--Det (talk) 22:48, 2 May 2013 (UTC)
Yes, that's intended behavior. That number is the number of commits since the last tag, so it will reset every time the author tags a new commit.
Scimmia (talk) 08:02, 4 May 2013 (UTC)
I noticed just now there's the .1.
--Det (talk) 20:44, 14 May 2013 (UTC)
Why not make the change for use .r or ~ instead from the actual . for prevent that problem
--Jristz (talk) 18:52, 17 May 2013 (UTC)
Well, that's what's being suggested..
--Det (talk) 05:57, 19 May 2013 (UTC)

Clarifying the first Git function

Instead of just sed 's|-|.|g' it'd probably be better to give some example with cut (which you're probably gonna end up using anyway) and tr (which is simpler than sed). Then you could either explain it like this or just mention the man pages: "cut -d "-" -f2- cuts from the first hyphen (-) to the end, tr - . converts hyphens to dots (.) and tr -d - removes the hyphens".


pkgver() {
  cd local_repo
  git describe --always | cut -d "-" -f2- | tr - .
Note: See the man pages of cut(1) and tr(1) for more info.

--Det (talk) 00:22, 3 May 2013 (UTC)

Did you test this before posting? It doesn't do anything like you think it does. Scimmia (talk) 22:29, 4 May 2013 (UTC)
Well, my friend, that's what makes it an example. The reason I'm using cut is to remove the actual project names that are often included in their tags. All the sed example does is change the hyphens (-) to dots (.), which is simpler to do with tr - . anyway.
What _makes_ it so hard is that there isn't a single solution that somehow magicly worked on all scenarios. Even if you decided to be clever and started cutting the output up until the first number (with something like $ sed 's/\([^0-9]*\)\(.*\)/\2/g'), you'd still end up with the wrong result whenever the "version" starts with a letter or the project name ends with a number.
--Det (talk) 21:04, 7 May 2013 (UTC)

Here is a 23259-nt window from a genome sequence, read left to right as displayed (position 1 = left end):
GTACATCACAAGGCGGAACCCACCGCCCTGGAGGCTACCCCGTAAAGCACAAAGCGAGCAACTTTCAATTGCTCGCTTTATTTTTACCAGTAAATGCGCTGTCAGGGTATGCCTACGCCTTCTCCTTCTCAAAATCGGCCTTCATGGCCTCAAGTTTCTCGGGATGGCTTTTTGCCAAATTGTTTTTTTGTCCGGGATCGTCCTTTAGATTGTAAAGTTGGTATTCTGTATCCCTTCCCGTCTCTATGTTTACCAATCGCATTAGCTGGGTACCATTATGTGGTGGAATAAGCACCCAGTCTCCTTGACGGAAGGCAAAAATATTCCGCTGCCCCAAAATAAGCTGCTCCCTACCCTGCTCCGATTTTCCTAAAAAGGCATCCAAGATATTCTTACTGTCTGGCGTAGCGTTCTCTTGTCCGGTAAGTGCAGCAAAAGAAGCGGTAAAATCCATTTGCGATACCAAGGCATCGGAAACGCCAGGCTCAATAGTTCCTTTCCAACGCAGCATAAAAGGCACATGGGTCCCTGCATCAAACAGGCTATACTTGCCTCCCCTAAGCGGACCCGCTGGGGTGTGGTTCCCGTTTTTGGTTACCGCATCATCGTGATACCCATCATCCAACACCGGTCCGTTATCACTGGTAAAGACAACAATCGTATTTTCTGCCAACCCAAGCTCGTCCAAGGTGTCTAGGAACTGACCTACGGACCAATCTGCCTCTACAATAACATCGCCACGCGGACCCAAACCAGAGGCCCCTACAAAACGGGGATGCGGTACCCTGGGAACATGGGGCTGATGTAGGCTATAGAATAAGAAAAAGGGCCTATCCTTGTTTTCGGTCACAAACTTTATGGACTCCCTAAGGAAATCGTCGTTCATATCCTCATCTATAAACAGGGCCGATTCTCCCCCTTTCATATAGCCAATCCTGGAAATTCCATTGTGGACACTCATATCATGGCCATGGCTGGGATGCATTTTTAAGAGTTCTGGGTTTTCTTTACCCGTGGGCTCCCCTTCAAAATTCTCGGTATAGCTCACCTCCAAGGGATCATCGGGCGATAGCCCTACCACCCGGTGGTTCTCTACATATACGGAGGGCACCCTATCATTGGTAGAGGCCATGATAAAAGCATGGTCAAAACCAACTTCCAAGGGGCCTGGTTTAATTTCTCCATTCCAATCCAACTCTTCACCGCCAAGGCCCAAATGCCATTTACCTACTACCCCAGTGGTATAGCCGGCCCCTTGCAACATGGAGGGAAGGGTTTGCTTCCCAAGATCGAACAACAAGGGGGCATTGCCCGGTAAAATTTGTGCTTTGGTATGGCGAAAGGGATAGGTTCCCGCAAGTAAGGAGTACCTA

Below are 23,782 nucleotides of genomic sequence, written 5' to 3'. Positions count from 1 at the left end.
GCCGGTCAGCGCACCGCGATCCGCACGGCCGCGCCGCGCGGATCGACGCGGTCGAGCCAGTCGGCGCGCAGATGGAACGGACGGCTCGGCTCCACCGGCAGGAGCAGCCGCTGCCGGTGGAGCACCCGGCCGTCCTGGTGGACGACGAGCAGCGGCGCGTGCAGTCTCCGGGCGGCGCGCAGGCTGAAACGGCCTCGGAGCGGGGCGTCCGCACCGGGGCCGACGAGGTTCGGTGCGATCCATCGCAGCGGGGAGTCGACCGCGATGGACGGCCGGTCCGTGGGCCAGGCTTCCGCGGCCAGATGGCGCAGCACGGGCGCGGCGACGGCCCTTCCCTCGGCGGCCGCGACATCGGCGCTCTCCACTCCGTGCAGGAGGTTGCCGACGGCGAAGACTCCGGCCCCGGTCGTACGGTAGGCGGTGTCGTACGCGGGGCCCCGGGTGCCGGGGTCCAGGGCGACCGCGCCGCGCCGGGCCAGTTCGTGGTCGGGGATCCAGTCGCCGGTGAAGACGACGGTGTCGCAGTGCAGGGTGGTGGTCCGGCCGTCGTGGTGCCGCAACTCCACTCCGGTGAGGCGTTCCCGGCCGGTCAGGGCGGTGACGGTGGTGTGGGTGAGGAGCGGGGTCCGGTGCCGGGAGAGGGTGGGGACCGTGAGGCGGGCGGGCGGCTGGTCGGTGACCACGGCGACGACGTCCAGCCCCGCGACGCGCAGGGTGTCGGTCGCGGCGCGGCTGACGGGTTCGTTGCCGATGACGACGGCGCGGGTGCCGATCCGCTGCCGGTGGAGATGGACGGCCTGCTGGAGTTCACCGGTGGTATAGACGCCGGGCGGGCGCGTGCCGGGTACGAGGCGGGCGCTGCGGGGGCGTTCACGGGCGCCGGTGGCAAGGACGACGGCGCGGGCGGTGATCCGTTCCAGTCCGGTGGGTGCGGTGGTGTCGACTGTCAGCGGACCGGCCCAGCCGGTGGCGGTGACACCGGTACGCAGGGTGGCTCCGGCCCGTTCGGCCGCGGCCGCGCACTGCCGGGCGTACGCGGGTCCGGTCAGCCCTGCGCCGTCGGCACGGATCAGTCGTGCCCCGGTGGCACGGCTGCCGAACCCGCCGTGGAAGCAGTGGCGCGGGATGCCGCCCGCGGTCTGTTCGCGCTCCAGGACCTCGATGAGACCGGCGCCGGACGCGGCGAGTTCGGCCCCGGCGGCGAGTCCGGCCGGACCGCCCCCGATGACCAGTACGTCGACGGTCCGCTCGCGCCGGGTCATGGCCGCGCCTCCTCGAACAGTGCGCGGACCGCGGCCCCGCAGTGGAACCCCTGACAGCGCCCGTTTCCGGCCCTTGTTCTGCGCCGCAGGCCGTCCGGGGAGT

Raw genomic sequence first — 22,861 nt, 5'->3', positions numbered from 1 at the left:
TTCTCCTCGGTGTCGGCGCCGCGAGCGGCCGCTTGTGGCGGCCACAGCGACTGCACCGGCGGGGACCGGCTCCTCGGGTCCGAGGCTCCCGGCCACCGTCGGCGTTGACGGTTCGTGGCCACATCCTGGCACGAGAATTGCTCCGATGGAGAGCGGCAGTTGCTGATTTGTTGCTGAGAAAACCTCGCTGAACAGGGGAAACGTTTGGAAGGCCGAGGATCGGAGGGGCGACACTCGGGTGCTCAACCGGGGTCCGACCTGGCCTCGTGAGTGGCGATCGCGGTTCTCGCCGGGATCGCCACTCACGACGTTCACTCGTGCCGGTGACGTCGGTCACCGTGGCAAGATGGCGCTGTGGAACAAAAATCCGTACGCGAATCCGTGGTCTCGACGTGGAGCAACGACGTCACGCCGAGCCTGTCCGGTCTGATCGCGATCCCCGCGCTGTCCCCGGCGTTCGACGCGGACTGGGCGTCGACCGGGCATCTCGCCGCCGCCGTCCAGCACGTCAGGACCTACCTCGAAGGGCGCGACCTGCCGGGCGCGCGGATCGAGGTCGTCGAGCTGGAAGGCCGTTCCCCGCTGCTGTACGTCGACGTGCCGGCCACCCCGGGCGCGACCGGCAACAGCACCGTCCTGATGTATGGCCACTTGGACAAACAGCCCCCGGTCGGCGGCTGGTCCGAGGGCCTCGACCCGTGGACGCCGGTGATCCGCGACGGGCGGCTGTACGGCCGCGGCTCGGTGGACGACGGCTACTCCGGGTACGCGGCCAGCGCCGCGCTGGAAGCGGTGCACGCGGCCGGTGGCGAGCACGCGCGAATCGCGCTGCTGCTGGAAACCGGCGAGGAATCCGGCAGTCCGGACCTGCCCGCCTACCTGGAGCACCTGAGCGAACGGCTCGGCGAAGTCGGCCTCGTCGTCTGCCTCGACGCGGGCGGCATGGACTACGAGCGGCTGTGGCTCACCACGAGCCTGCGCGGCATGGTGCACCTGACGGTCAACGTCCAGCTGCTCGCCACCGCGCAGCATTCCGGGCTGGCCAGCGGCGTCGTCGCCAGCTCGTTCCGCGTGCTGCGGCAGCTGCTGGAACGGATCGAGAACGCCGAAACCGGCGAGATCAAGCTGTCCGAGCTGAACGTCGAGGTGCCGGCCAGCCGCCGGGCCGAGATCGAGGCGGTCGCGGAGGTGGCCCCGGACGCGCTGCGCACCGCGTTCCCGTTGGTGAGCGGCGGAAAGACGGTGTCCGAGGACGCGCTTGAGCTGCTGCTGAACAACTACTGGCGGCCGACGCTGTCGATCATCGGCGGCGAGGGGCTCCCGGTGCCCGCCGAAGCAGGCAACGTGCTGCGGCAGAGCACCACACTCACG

Ah, I see now, you were addressing a special case. You're right, there isn't a single solution. You're also right that tr is simpler and should probably be used in the example if that's all the example is going to show. It seems to be fairly common, though, to include a "v" at the beginning of the version number, in which case you'd already be using sed anyway so you can just do sed 's/^v//;s/-/./g' So many ways of doing the same job. Scimmia (talk) 02:15, 8 May 2013 (UTC)
That only works when they do. It doesn't remove the names from the tags, which are included in things like Wine and the entire X stack.
git describe --always | sed 's/\([^0-9]*\)\(.*\)/\2/g; s/-/./g' is the most universal approach I can think of. But it's totally unreadable and a damn lot harder to edit than some cut/tr example.
--Det (talk) 20:37, 14 May 2013 (UTC)
Yeah, my example was a special case as well. I'm really thinking that this is a situation where it's best just to include a very simple example and let the maintainer customize it as needed instead of trying to find a convoluted solution that works everywhere.
-- Scimmia (talk) 07:11, 15 May 2013 (UTC)
In that sense the current one is pretty fitting, but it sort of gives the impression that it works "right away", which it doesn't. So at least a note for probably having to do something yourself would be good.
--Det (talk) 06:03, 19 May 2013 (UTC)

Use --long insead of --always in git describe

--always is for returning something even when it can't find a tag. It just returns the short hash of the commit, which is kind of useless in this example. On the other hand --long is needed to get the output we want if HEAD has a tag. By default, git describe would just return the name of the tag, --long forces it to return the full output we want, ie "2.0-0-g123abcd" instead of just "2.0". --Scimmia (talk) 09:40, 22 May 2013 (UTC)